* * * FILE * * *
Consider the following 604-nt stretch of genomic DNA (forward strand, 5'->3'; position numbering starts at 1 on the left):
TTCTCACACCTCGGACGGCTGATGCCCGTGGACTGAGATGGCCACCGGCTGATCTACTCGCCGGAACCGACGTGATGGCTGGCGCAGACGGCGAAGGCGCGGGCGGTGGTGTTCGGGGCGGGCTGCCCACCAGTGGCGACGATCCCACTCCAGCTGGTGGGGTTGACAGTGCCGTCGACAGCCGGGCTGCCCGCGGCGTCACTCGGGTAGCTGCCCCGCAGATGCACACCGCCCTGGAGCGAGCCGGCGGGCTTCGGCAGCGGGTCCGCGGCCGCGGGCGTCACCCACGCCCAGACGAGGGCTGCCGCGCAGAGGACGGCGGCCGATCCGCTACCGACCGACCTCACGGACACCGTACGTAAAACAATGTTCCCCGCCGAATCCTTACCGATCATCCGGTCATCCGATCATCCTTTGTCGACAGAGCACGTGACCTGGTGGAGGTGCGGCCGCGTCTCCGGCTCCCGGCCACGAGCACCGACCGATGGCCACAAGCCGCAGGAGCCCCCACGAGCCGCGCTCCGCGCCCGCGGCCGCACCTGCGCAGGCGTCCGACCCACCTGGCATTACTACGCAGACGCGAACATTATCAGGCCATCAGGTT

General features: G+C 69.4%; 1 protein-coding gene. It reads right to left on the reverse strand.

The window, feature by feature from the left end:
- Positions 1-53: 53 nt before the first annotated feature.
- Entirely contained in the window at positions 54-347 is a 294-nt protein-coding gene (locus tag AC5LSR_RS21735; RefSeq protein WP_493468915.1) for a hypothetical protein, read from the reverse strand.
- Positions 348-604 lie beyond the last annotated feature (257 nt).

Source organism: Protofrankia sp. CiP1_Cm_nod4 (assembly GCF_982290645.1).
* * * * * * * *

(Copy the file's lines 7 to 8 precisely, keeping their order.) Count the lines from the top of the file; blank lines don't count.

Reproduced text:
- Positions 348-604 lie beyond the last annotated feature (257 nt).

Source organism: Protofrankia sp. CiP1_Cm_nod4 (assembly GCF_982290645.1).